What I learnt from a year of house-sitting
It was mid-September of 2015 and the change of the season hadn’t really kicked in yet. The mornings were still dark and filled with a frosty silence. Night would fall early and although my long summer days in California were barely 8 weeks ago, it seemed as though they were some vague dream that never really happened.
I remember staring at the books on the shelf of the house I was currently house-sitting at. These were my books, I moved them all in there when I first started sitting and at this very point in my life, these books were literally all I owned.
I will never forget the injection of depression that embraced me that day and I couldn’t help but think that at the age of 26, all I owned was books. I mean, I had a business and a car but technically I didn’t full own either of them and they could be gone with a turn of the market quicker than the thought of failure can trick your brain.
This thought of failure drenched me in a sickness that paralysed me from the waist down. I was at an age where most of my friends were buying houses and having kids on purpose and this was the best I could muster? A shelf full of books?
6 months earlier whilst attending the death of my own privacy at a routine house inspection I decided that I was too old to have a 40 year old man inspect and evaluate my living quarters. I didn’t realise at the time just how pivotal this moment was.
At the age of 26 it occurred to me that I was trading hours of my life in the business I created to pay somebody else’s mortgage for a room I slept a handful of hours in. A room that acted as a storage shed for the things I had accumulated over the years.
Things I never really used.
In the following weeks I decided to sell my bed, my couches, my TV and fridge and rent out a 1.2m squared storage shed which I filled with a couple of garbage bags of memories. I then went on to register on two house-sitting websites and was gifted my first house-sitting job through a client.
I really had absolutely no idea what the next 12 months would have install for me. I had no idea what to expect, no idea if I would be able to find places to house sit or if I will be left homeless. I decided to reduce my hours in the business so in turn, I wasn’t even earning the same amount of money. I didn’t want to house sit to save money. I wanted to house sit to save time. So I could build and create things that would allow me to stop trading hours of my life for a monetary value.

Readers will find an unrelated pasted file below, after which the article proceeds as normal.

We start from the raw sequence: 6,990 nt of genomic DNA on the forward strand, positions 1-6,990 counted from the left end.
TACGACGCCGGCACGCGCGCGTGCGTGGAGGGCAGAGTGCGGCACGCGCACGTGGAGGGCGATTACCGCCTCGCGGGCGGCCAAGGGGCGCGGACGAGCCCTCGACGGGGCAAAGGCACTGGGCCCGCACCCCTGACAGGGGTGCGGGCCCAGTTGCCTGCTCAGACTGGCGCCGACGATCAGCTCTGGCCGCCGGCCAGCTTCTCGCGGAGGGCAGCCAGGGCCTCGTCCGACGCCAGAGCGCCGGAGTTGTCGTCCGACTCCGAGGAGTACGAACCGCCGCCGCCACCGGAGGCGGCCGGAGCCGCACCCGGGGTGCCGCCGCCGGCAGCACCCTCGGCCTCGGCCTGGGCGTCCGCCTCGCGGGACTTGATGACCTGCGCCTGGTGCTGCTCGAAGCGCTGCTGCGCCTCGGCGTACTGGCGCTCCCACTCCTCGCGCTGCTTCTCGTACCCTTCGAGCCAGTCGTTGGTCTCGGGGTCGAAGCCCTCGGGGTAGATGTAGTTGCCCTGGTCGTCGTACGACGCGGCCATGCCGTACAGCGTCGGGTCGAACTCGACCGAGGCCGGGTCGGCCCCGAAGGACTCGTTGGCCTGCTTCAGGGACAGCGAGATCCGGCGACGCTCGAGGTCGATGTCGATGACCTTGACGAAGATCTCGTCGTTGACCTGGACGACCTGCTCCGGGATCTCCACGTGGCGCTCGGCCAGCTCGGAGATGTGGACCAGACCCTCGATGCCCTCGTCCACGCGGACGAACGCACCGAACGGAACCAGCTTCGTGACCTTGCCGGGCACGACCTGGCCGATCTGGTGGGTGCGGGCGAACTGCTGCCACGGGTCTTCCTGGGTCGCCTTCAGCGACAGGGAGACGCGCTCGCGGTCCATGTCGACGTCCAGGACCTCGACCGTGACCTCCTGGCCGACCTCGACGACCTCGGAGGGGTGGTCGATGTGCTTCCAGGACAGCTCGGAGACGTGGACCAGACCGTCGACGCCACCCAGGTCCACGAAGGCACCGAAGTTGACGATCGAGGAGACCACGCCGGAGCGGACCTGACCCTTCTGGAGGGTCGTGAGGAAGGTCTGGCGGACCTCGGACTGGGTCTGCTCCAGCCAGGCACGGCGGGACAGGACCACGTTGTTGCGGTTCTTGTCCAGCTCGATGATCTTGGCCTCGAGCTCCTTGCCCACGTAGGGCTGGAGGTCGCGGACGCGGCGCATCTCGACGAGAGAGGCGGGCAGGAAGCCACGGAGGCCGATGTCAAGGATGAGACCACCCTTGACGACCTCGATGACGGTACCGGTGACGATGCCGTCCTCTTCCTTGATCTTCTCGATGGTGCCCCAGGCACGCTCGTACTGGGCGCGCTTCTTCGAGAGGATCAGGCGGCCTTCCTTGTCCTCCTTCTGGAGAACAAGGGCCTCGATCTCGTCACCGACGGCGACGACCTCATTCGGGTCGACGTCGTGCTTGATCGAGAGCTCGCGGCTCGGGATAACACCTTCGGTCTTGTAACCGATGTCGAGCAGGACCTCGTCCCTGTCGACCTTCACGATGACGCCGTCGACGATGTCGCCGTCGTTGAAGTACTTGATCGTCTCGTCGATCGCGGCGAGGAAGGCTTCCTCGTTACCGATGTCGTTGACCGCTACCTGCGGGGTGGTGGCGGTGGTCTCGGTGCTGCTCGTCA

It’s funny you know, we think we have time. That’s why we put our goals and dreams off. That’s why we procrastinate. Because we are foolish enough to think that we are somehow owed Monday or that next week is promised. We have grown to be self-centered with time and ignorant to just how fragile life actually is, only to be painfully punched in the chest when we attend a funeral of someone who was taken too soon. A grim reminder that one day we too will be in a box.
The truth is that time is the last thing we have and it’s the first thing we take for granted.
Over the last 12 months I have ventured to the States and trained with world record holders, ex-UFC fighters and industry leaders. I have talked in front of hundreds, have written more than my whole time in high school and college and have even been published more than ever before. That a side I have even danced in pools metres from where Skrillex was spinning his art. Even after taking all of this into account, my team, business and clients are all growing stronger each and every week – something that I am eternally proud of.
On the flipside of that I have also slept in airports, on couches and even in my car. I have ran out of money and have also skipped meals to save money and I have been moments away from throwing it all in on more occasions than I would like to admit.